Shark Mermaids (鮫系, Same-kei) are a mermaid subspecies armed with sharp teeth and having the lower body of a shark. Shark mermaids are also entirely carnivorous, a rare trait among the predominantly omnivorous mermaids. Their personalities are wild and aggressive. In the past, they engaged in pirate-like activities, but more recently they have begun to abstain from piracy. Like sharks, the skeleton in the lower bodies is made of cartilage, making them very delicate. They are mentally weak, as well.
Lamprey Mermaids are a mermaid subspecies closely related to Eel Mermaids. While they are known for their preferred diet of suckling blood from other beings, Lamprey Mermaids can subsist on the same diet as conventional mermaids.
In Japanese folklore, lampreys are called "Yatsume-unagi" (八つ目鰻, "eight-eyed eels"). The name is derived from the seven external gill slits which line each side of a lamprey's head section which, along with their actual eye, makes it look like they have eight eyes on each side of their face. Folklore in some other countries include the lamprey's nostrils in the count, calling them "Nine-eyed Eels" instead.
Tropical Mermaids are a rare subspecies of Mermaid found within tropical waters, usually near or within coral reefs. Capable of living in both fresh and salt waters, Tropical Mermaids are a minority race among the Mer-races but are widely famed for their beauty. The majority seem to lead pampered lifestyles because of this.
Rui is a Tropical Mermaid.
Sirens (セイレーン, Seire-n) are a subspecies of mermaids. They originate from Greek mythology and are widely known for being capable of singing songs so enchanting, that it could lure sailors to their deaths. They are also notable for having two fish tails as apposed to one.
The original Sirens were women with the lower half of a chicken who lived by the sea, luring sailors ships into the rocks surrounding their home.
Sein is a Siren.
- One of The Eight Brothers is dating a Mermaid girl.
- Mermaids have been known to trade for jewelry with land-based civilizations.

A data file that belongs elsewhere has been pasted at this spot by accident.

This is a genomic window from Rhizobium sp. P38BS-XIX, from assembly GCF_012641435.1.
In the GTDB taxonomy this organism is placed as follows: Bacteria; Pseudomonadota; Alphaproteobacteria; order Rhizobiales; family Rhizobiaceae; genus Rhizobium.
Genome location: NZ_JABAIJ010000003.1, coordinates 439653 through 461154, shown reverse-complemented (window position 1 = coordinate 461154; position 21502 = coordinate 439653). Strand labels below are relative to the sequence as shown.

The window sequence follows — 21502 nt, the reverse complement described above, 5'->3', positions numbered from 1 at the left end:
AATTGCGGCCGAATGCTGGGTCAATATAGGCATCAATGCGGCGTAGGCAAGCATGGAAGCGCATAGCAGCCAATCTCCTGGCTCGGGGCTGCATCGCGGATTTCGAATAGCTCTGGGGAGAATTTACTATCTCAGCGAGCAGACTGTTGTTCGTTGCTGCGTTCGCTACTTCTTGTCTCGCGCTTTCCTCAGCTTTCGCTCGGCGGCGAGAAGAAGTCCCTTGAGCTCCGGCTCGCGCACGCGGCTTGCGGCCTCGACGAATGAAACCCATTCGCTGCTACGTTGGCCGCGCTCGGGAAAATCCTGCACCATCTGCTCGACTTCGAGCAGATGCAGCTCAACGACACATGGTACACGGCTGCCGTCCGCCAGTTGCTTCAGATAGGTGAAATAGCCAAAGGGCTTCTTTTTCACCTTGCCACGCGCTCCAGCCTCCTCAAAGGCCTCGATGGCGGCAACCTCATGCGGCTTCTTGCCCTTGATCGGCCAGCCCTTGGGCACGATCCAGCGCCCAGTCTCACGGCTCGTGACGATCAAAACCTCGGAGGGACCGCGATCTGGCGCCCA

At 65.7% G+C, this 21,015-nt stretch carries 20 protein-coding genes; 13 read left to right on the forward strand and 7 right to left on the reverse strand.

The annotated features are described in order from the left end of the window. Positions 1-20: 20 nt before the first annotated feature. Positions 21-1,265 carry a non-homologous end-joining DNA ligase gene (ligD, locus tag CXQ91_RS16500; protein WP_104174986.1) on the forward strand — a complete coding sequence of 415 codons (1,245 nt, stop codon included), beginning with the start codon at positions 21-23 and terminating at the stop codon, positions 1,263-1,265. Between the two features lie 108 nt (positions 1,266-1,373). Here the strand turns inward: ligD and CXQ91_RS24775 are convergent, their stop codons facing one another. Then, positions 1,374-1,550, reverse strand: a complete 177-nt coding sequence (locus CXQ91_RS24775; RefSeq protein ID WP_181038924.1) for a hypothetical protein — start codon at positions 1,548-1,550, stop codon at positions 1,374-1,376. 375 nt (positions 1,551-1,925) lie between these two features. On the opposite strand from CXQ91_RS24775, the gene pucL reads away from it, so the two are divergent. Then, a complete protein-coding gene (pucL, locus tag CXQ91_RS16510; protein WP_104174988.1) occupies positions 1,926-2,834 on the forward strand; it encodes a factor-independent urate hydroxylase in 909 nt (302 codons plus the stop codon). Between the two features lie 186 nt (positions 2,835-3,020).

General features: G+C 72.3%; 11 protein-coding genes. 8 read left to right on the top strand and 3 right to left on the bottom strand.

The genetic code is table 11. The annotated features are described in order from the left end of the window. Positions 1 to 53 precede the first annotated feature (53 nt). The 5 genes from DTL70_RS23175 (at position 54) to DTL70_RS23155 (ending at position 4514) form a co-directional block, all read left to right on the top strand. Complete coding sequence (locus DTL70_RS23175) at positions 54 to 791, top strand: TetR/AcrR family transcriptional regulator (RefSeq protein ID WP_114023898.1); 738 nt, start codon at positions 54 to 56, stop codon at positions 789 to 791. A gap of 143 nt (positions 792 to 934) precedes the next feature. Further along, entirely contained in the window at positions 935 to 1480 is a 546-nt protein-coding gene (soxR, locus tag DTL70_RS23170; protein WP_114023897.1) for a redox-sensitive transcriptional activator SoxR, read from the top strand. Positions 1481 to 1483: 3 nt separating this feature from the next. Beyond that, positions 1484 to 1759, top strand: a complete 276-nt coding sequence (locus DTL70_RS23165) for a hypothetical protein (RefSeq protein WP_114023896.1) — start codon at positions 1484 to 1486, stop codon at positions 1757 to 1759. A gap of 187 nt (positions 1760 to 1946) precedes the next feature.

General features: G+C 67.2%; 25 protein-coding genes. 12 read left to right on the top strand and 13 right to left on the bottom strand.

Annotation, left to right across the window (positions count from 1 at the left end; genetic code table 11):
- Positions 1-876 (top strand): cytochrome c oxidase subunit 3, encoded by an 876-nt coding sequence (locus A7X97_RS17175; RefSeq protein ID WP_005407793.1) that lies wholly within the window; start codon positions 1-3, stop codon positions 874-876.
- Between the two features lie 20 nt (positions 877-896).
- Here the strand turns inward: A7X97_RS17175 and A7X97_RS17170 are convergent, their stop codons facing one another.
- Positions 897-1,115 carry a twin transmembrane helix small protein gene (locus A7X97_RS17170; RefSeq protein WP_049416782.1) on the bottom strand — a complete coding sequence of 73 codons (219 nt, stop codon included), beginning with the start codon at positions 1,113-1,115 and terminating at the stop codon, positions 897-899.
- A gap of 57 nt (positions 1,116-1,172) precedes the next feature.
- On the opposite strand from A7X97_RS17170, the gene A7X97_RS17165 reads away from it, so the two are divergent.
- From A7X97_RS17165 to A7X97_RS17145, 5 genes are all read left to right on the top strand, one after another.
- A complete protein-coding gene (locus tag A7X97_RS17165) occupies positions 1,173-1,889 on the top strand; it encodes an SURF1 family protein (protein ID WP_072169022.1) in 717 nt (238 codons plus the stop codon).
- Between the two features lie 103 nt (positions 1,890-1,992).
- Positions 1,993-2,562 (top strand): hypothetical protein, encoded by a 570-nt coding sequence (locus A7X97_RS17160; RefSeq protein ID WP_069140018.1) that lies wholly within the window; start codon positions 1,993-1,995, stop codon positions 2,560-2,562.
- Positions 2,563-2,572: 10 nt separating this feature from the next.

- Hans Christian Andersen's The Little Mermaid is popular among young mermaids, about a mermaid's doomed love. Influenced by this story, more than a few mermaids nurture a powerful yearning to fall in love with a human man like the mermaid in the story.
- Water with chlorine, like in a public swimming pool, is toxic to merfolk if they breath it in long enough. The effects can be reversed with time spent rinsing themselves with clean water.
- While merfolk naturally live at cold ocean depths, they are also perfectly fine in warm water.
- That being said, if Merfolk are exposed to cold weather without proper clothing, their slime coating will cause them to become quickly chilled.
- According to an ancient Japanese legend, mermaid flesh may grant immortality if eaten. That's because there is a Youkai of Japanese myth who was the original Ningyo that is unrelated to the traditional half-human/half fish mermaid. But some Guro and Cannibalism fans feature Mermaids being eaten just like Ningyos
- The king of the Mermaid Kingdoms was a merman who eloped with a human (perhaps after finding out his wife was cheating on him with a human).
- Mermaids, along with Slimes, currently have the most subspecies of a liminal race, with 6 subspecies.
- According to Mero, Mermaids used to wear "seashell bikinis" like in most mermaid movies. But this practice was abandoned due being very impractical and not fashionable. She claims that the latest fashion is to wear actual starfish on their breasts.
- Logically, lamprey eels should either be an outgroup or be close relatives of shark mermaids.